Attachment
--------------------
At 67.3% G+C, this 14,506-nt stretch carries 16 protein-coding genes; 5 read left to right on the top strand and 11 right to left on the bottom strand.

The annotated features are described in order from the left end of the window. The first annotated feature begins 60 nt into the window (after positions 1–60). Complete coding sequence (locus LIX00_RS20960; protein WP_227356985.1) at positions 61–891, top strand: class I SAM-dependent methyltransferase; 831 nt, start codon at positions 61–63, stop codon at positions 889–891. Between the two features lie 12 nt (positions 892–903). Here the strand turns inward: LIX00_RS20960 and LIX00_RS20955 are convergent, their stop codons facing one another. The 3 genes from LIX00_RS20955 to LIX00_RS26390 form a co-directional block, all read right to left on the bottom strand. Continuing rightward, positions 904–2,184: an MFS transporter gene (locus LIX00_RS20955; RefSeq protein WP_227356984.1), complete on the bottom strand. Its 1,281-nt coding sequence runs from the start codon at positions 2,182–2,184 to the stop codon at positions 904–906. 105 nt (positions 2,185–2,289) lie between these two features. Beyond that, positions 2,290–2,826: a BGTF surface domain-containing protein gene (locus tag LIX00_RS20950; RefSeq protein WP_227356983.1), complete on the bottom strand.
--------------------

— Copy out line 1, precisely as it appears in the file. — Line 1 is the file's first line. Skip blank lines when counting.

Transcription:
At 67.3% G+C, this 14,506-nt stretch carries 16 protein-coding genes; 5 read left to right on the top strand and 11 right to left on the bottom strand.